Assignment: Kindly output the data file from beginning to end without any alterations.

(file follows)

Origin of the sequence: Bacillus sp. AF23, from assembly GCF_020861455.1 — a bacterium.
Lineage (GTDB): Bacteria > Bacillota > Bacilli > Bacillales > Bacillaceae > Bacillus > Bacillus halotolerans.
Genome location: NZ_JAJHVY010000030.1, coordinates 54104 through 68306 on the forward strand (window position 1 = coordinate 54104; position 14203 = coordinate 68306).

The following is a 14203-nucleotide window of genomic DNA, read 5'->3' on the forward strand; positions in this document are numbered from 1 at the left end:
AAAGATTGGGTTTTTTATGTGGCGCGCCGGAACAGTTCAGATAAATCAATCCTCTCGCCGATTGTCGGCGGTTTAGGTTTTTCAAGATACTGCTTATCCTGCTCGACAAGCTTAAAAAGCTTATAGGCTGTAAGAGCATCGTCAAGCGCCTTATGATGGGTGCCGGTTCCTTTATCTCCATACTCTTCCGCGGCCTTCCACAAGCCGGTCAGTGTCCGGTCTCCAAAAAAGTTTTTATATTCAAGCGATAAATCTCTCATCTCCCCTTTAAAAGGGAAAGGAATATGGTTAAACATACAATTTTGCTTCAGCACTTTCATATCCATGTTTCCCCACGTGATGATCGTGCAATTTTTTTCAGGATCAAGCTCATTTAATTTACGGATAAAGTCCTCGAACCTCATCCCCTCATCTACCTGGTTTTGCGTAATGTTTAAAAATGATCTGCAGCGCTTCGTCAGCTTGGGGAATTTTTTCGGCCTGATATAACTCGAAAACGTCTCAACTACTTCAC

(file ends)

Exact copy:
Origin of the sequence: Bacillus sp. AF23, from assembly GCF_020861455.1 — a bacterium.
Lineage (GTDB): Bacteria > Bacillota > Bacilli > Bacillales > Bacillaceae > Bacillus > Bacillus halotolerans.
Genome location: NZ_JAJHVY010000030.1, coordinates 54104 through 68306 on the forward strand (window position 1 = coordinate 54104; position 14203 = coordinate 68306).

The following is a 14203-nucleotide window of genomic DNA, read 5'->3' on the forward strand; positions in this document are numbered from 1 at the left end:
AAAGATTGGGTTTTTTATGTGGCGCGCCGGAACAGTTCAGATAAATCAATCCTCTCGCCGATTGTCGGCGGTTTAGGTTTTTCAAGATACTGCTTATCCTGCTCGACAAGCTTAAAAAGCTTATAGGCTGTAAGAGCATCGTCAAGCGCCTTATGATGGGTGCCGGTTCCTTTATCTCCATACTCTTCCGCGGCCTTCCACAAGCCGGTCAGTGTCCGGTCTCCAAAAAAGTTTTTATATTCAAGCGATAAATCTCTCATCTCCCCTTTAAAAGGGAAAGGAATATGGTTAAACATACAATTTTGCTTCAGCACTTTCATATCCATGTTTCCCCACGTGATGATCGTGCAATTTTTTTCAGGATCAAGCTCATTTAATTTACGGATAAAGTCCTCGAACCTCATCCCCTCATCTACCTGGTTTTGCGTAATGTTTAAAAATGATCTGCAGCGCTTCGTCAGCTTGGGGAATTTTTTCGGCCTGATATAACTCGAAAACGTCTCAACTACTTCAC